She jogged to the extent her flimsy shoes and umbrella allowed. She had to make it back by the 6:14 train and she was already late. She was angry.Their meeting had gone just as she had expected. There had been resentful words punctuated by hateful silences. But now she ran to catch the train that would take her away from Virar, for good, forever. Aghast, she saw the train beginning to pull away when she reached the platform. The ladies dabba was far away, she was going to miss the train!! Just then she had a brain wave, she hopped into the gents 1st class bogey. It was the opposite direction so there was little crowd. She stood a little inwards, to avoid the spray of the rain but outside enough to feel the wind in her hair. She was relieved that she had made it and her return had begun. A bespectacled man, stood facing her immersed in his phone humming a dated tune to himself. To her annoyance it sounded like a 90s Ricky Martin track.
Just then her own phone buzzed. Aai calling.
“Where have you been?” her mom began shrilly. “Do you have no sense of time? We have been worried sick. The train service is about to get cancelled! You have always been so irresponsible..”
She barked into the phone – “Aai, mi kukkula baal nahiye. I am not a baby anymore” and hung up.
Angry tears were flowing down her cheeks. The emotion of the day overwhelmed her, and she began sobbing uncontrollably. The more she tried to control the sobs, the harder she cried. The man in front of her looked alarmed. Through her sobs, she waved to him dismissively.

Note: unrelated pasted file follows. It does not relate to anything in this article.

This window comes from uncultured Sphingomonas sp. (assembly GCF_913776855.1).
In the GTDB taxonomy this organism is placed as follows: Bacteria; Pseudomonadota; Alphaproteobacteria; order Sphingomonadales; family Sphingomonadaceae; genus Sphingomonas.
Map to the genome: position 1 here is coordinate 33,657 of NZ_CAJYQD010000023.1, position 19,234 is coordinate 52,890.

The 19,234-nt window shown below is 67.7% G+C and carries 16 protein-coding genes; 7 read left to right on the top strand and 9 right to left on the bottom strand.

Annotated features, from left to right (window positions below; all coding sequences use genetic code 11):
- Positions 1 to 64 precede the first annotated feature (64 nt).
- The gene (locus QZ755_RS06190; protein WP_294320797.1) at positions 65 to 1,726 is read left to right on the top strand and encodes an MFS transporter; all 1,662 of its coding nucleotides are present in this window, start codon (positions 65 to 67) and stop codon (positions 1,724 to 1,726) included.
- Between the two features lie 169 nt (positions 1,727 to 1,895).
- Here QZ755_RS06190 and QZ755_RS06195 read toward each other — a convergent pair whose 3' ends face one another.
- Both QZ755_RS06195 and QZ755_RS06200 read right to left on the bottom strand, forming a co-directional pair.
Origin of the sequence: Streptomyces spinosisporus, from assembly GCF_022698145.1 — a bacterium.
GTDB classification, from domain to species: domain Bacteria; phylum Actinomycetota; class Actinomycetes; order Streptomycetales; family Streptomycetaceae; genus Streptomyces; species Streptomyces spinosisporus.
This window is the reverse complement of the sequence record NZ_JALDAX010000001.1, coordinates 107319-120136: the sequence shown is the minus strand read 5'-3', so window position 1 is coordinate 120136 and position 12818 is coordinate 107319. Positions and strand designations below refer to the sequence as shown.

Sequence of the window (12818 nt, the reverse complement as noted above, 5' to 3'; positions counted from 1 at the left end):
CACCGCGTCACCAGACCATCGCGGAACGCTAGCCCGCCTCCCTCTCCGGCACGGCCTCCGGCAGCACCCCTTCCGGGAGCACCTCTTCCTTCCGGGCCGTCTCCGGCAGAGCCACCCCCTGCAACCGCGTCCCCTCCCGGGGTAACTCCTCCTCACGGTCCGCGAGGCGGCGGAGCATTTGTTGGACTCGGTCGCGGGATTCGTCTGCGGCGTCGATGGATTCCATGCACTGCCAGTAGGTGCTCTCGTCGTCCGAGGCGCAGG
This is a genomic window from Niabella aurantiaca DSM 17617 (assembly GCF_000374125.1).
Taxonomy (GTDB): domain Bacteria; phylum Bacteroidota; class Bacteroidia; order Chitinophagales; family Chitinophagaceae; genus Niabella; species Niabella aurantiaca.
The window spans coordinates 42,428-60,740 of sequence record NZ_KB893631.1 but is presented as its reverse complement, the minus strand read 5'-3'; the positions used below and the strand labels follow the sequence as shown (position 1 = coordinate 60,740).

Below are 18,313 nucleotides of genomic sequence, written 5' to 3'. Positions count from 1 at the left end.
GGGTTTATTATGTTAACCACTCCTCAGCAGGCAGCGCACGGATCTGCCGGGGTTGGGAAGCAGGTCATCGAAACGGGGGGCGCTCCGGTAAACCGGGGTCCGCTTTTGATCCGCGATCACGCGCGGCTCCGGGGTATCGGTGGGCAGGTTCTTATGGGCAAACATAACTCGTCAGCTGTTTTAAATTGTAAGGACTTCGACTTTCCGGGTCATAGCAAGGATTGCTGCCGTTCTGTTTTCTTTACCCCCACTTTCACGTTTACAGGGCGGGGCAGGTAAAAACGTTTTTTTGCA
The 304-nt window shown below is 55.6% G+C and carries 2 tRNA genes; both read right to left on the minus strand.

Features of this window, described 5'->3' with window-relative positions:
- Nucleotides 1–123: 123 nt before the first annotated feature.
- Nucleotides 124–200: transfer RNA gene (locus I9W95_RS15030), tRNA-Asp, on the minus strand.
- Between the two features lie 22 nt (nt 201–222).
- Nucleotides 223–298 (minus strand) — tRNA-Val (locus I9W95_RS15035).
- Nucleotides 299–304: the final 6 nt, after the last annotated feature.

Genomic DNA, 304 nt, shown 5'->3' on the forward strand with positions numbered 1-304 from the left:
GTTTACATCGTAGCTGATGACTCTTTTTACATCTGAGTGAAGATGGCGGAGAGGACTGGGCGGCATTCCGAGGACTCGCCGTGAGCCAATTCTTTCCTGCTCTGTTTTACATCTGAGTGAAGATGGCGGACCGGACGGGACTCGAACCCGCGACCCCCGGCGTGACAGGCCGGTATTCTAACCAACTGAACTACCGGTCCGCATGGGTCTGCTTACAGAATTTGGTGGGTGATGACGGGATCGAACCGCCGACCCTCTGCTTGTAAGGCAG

“Sorry, do not mind me, Just having a bad day, you know commuting to Virar during peak hours.”
He replied, “Aah! Livin’ da Virar local!”
He laughed sheepishly. “Just a forward I got in email. You remember the old Ricky Martin song Livin’ la vida loca? Someone has made a clever little play on it – Livin da Virar local”
Despite herself, she smiled.
The train came to a grinding halt at Andheri. The rain had abated, however the train service had stopped until the water receded from the tracks.
“Looks like we are stuck in Andheri for a while”. The bespectacled man said. “Ithe ek McDonalds aahe. Softie?”
She knew that he had overheard her conversation with her mom and so was talking to her in the same language that she spoke.
She mulled it over, then finally shrugged and said, “Ho Chaalel.(Yes, will do)” She hesitated then. “Umm. Aapla naav? (Your name?)”
He smiled and said, “Oh sorry, mi Shrinivasan Mulye.”
“Ho Baba Kobra. Aai Tamil. Matunga (Dad is Kokanastha brahmin, Mom Tamil)”
She laughed at that, and suddenly felt light and relaxed. Funny how a small but genuine laugh can brighten your day!
She enjoyed that evening with Shri. Strangely, she did not realize when she started calling him that. He was smart and funny. She smiled to herself when she thought about what her mom would say about him, probably would not be too happy about his Tamil mom and dark complexion. And Matunga, that was a stone’s throw away from where she lived. A very very convenient commute! She felt amazed at how well the day was about to end. The train service started. They got into the gents first dabba again to continue their conversation.
She asked him, “So are you getting off at Matunga?”
He said, “Oh we no longer stay in Matunga. I am just here visiting a few friends. We moved a long time back. I am getting off at Santa Cruz, to catch a flight back home. Hope its not cancelled in this dreadful weather. Had forgotten how Mumbai rains can be!”
She felt her heart sink. She asked him, her voice shaking, “So where do you stay?”
He replied brightly “In a town called Mysore in Karnataka. You should come visit sometime. There’s a beautiful palace there.”